• JH
    Joseph H.
    10 March 2023 @ 03:09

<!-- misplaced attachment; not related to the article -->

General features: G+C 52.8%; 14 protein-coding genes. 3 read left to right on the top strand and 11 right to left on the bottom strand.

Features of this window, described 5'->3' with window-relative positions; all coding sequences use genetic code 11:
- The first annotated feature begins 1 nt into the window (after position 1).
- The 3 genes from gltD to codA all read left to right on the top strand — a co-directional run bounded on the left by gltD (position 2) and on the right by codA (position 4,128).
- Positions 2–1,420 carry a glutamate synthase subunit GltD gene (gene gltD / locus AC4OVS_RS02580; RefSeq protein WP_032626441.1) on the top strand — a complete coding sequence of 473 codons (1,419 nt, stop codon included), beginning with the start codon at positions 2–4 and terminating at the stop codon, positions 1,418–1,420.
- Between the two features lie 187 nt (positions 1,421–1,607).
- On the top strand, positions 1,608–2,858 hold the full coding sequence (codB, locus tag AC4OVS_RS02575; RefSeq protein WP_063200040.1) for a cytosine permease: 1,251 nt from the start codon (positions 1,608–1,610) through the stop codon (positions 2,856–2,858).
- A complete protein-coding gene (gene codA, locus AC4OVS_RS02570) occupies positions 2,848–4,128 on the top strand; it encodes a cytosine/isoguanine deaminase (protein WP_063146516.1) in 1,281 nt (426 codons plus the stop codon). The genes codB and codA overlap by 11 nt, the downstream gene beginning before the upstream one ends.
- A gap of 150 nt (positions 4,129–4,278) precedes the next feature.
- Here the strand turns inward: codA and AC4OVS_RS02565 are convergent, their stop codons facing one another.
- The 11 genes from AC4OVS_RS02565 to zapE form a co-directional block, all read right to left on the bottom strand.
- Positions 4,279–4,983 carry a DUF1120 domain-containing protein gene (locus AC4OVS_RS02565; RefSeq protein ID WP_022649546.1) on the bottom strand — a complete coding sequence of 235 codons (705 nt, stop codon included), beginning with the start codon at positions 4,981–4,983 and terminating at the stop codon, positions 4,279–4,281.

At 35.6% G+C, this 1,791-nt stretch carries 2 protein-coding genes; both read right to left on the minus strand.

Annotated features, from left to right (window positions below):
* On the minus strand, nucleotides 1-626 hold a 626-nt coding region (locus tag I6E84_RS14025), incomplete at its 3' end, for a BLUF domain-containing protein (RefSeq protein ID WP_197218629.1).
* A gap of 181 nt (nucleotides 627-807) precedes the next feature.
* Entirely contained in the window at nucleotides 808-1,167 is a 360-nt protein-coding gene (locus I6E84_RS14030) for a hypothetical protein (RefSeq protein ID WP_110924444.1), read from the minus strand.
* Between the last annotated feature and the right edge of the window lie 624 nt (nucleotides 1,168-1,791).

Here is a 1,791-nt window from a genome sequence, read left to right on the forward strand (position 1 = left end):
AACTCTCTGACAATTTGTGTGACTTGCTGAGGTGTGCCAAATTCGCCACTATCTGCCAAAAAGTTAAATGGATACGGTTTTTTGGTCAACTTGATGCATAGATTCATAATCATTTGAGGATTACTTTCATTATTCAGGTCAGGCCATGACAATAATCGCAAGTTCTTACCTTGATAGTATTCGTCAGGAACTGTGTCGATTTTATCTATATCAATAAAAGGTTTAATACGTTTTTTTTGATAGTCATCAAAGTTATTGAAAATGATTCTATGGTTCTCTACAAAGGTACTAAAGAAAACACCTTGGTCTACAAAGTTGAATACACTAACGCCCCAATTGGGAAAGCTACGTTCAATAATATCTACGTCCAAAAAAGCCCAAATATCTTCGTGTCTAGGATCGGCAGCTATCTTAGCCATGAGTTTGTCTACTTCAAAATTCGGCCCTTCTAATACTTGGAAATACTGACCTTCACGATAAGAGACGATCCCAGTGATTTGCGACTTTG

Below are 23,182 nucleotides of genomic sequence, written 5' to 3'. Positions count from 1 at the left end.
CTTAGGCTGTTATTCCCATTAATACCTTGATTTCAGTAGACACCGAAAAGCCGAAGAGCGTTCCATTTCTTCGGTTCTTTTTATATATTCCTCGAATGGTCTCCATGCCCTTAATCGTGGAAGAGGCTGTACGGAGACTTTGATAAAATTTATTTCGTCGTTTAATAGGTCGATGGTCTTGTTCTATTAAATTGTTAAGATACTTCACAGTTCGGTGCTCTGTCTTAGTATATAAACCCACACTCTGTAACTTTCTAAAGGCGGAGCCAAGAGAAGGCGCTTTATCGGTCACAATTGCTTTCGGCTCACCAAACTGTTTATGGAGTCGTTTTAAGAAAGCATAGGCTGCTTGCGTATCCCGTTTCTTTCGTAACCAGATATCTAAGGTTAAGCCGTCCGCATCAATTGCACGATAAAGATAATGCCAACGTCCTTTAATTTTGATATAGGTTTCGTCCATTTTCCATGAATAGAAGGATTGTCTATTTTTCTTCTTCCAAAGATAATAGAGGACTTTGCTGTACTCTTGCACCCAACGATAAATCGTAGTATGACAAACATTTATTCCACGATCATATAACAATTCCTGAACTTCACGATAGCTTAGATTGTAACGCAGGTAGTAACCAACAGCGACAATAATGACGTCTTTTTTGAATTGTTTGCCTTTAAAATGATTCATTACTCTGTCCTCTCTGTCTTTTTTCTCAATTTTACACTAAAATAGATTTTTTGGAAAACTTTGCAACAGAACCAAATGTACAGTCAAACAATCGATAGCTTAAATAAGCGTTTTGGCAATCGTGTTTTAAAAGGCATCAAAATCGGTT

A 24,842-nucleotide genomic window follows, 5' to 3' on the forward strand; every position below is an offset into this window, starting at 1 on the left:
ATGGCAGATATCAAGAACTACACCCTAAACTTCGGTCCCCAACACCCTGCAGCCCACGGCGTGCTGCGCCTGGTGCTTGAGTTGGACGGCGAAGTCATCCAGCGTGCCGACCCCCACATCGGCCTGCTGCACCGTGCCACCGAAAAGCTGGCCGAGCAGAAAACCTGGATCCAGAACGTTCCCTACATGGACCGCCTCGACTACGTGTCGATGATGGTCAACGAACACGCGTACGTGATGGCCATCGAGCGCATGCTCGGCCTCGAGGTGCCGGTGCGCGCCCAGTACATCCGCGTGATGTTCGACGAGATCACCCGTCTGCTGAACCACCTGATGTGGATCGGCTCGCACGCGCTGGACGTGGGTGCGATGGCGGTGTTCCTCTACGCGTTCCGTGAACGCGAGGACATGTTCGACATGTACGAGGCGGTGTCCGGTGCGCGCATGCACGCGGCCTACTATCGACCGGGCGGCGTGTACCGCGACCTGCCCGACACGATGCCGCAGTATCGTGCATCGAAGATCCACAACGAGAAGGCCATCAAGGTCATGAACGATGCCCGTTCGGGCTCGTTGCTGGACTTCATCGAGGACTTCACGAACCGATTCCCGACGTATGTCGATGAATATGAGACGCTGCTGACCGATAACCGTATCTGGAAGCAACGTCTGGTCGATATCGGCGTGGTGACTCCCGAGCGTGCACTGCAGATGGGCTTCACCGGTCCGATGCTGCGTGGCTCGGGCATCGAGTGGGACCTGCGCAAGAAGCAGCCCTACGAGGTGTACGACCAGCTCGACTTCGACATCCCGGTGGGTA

Hi Raoul, great article, thank you. I have this thought. Do you think this is possible? • The Fed leaves interest rates higher for longer. • This causes a few businesses to go bankrupt after they refinance at higher interest rates. • This raises the unemployment rate. • Fed uses QE to fund gov’t debt. • Govt uses the funds to finance areas of the economy they want to grow like the Inflation Reduction Act does. Thus reshaping the future industrial base of USA in a direction the govt wants. • And the reason (yes a bit tinfoil hat-ish). We’re in a cold war with China. Why ban Tiktok, because it provides realtime on the ground updates from a country. Enough videos paired with AI gives a good spy on sentiment, infrastructure status, damage reports etc. When in a cold war some human resources need to be redirected into industries the govt sees as key for national security. • Therefore, it somewhat benefits the govt if some businesses go bust and they can redeploy the people into industries they choose to finance. So they are incentivized to keep interest rates high. • The key thing here is, if interest rates stay high, liquidity in the markets stays tight, so risk assets don’t rise even if the Fed does expand its balance sheet. No rally. Would high interest rates with QE cause a decoupling of the correlation between the Fed balance sheet and asset prices? Thanks